Last November’s election was a mandate to cut federal spending – not just a desire for Balanced Budget Amendment promises, but a mandate to wield the ax. The American voters have finally awakened to the fact that Big Government can’t solve our problems, and it’s not only too costly, but is counterproductive to let the bureaucrats try.
All the special interest groups that have been feeding at the public trough for so long are circling the wagons to prevent spending cuts. Not only are they playing the currently trendy role of victims, but they can do their lobbying on taxpayers’ money, while those of us who seek budget cuts have to raise our own funds.
The biggest ruckus so far has been kicked up by the Corporation for Public Broadcasting, which receives annual funding of $285.6 million to help support the Public Broadcasting Service, National Public Radio and their member stations. PBS commissioned a public opinion poll (dubbed by critics a “poll for hire”) that purports to show that 84 percent of Americans want federal funding for public television maintained or even increased.
Ads and tag lines running across TV screens aired by PBS affiliates have generated hundreds of phone calls to Congressional offices urging continued funding of PBS. One such tag line says, “If you like Big Bird and if you want to preserve this program, please call [Congressman] Bob Livingston.”
The truth is that Big Bird isn’t in the slightest danger of having his wings clipped. Children’s Television Workshop, Inc., the producer of Sesame Street, makes almost a billion dollars a year in merchandising and related revenues, and pays its top executives over a half-million dollars a year.
According to Laurence Jarvik of the Center for the Study of Popular Culture, “The Three Tenors, Big Bird, Barney, Bill Moyers, and [‘Civil War’ and ‘Baseball’ producer] Ken Burns all make millions,” and “many PBS stations garner an annual surplus which would be called profit anywhere else.” Senator Bob Dole has called for an investigation of “Barneygate,” since Barney is the third richest entertainer in the United States, netting $50 million a year.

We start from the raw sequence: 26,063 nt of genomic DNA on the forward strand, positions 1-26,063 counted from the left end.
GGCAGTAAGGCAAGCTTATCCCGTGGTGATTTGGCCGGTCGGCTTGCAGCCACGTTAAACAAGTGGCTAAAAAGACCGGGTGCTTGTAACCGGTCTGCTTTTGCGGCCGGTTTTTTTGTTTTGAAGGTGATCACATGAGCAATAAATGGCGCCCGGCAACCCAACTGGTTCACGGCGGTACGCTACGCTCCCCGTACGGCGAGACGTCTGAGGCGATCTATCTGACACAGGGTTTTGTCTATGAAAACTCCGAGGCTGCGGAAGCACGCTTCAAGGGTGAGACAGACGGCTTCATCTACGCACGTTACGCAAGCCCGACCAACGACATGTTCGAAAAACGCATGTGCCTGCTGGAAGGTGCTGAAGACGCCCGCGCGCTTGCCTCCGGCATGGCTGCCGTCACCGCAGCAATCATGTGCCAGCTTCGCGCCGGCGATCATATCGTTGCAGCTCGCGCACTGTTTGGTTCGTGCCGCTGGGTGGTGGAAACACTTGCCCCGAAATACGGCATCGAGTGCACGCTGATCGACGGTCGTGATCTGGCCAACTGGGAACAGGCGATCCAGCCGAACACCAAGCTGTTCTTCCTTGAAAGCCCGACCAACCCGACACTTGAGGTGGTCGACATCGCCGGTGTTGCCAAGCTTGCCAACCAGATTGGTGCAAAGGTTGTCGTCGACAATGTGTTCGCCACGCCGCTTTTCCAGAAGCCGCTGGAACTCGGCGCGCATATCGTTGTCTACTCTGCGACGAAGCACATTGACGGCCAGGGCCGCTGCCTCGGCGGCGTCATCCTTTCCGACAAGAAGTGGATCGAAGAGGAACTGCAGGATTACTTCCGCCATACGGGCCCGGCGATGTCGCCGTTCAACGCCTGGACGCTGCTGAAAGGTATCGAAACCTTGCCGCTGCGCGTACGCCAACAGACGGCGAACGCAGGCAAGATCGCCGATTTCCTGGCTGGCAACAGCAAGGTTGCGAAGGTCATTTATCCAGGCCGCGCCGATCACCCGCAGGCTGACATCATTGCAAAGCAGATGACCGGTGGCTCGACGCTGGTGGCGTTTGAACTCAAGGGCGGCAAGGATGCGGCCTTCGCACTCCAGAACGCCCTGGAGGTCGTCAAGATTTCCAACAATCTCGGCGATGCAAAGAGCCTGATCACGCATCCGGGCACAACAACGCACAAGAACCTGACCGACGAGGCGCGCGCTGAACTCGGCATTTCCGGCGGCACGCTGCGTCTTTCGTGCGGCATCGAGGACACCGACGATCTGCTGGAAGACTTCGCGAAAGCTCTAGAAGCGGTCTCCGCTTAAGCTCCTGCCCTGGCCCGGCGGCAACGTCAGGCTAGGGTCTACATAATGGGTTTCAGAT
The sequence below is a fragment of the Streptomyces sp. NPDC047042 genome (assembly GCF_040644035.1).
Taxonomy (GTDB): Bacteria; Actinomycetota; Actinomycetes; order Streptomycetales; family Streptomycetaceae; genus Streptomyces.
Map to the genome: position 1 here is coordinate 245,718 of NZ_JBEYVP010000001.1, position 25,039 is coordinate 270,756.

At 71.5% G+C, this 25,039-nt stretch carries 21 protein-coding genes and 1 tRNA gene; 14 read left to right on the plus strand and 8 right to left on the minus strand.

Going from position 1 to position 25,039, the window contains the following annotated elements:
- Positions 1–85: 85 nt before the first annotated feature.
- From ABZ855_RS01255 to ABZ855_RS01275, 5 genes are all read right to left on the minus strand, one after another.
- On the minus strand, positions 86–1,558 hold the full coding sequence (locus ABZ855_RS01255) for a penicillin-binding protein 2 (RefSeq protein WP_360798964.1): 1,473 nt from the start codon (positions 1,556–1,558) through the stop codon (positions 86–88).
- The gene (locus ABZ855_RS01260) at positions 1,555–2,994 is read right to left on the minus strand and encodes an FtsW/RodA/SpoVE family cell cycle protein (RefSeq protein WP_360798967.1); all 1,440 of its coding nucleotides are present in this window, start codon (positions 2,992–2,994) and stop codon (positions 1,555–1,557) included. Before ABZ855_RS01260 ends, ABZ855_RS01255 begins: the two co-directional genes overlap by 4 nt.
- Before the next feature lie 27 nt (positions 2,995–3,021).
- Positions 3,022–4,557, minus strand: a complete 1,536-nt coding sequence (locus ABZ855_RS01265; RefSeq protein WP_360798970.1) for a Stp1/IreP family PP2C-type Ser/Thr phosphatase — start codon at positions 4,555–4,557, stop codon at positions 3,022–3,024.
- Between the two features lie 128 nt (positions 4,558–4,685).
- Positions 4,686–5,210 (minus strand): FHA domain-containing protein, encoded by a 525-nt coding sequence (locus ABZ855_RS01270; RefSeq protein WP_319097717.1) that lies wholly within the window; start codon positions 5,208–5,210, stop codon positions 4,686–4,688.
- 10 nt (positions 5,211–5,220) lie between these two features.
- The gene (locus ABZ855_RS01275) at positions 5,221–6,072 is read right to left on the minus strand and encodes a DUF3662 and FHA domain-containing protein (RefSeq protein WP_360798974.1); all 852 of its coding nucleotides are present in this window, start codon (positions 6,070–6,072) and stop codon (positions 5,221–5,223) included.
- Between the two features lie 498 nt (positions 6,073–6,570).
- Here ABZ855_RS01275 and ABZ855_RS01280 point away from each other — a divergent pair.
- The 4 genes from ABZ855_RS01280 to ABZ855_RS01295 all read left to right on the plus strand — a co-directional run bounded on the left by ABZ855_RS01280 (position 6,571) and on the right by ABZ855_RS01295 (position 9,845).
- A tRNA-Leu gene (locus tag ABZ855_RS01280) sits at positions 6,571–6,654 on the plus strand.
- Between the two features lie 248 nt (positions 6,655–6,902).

The Public Broadcasting System gets only 14 percent of its financial support from the taxpayers, which could easily be offset by royalties from its profitable programs and sales of related merchandise, improved efficiency, selling commercial air time, and eliminating low-priority programming and grant activities. Whatever rationale ever existed for taxpayer support of an educational television channel has now long since disappeared in the face of the variety of channels that thrive without taxpayer subsidies, including the Arts & Entertainment Network, the Discovery Channel, the Learning Channel, and the new History Channel.
The second plaything of the cultural elite that should fall on the chopping block is the National Endowment for the Arts (NEA). Just when we thought we were beyond being shocked by the NEA’s funding of obscenities, more travesties come to light.
Just closing at the Hirshhorn Museum in our nation’s capital is Bruce Nauman and his touring torture chamber featuring homoerotic clowns, four-letter profanity in neon, and gruesome images designed to shock. The National Endowment for the Arts is credited as one of the sponsors for this exhibit, which the press describes as “nihilism and cultural destruction.”
Meanwhile, an NBA-subsidized performing arts venue in New York City called P.S. 122 featured Ron Athey in “Four Acts,” which includes intense and bloody sadomasochism, blasphemy, and a disgusting mocking of Holy Communion. A videotape of this “performance art” (the euphemism for well-paid sexually perverse strip shows) has been circulating in Washington, and, we hope, will put the final nail in the coffin of the NEA.
The third “cultural” item that should be zeroed out by the Appropriations Committee is the National Endowment for the Humanities. It has disgraced itself by spending the taxpayers’ money to develop public school “standards” that have been roundly condemned on all sides as an outrageous attempt to replace history with Politically Correct propaganda.
Congress should abolish the Legal Services Corporation, which costs us all $400 million a year. It has forfeited our support because of the way taxpayers’ money provided to help the indigent so often ends up providing personnel to push liberal political causes.
Congress should abolish all handouts to private interest groups such as the National Council of Senior Citizens (which receives 96 percent of its budget from federal grants, yet endorsed Senator Chuck Robb (D-VA) in his reelection campaign), and Planned Parenthood (which receives 36 percent of its budget from federal grants). Congress should repeal the Violence Against Women section in the last year’s Omnibus Crime Act, under which $1.8 billion of pork will flow directly to radical feminist groups.
We are running out of space in this column, but there is no end to the ways that the new Republican majority in the House can cut federal spending. This should be an interesting year!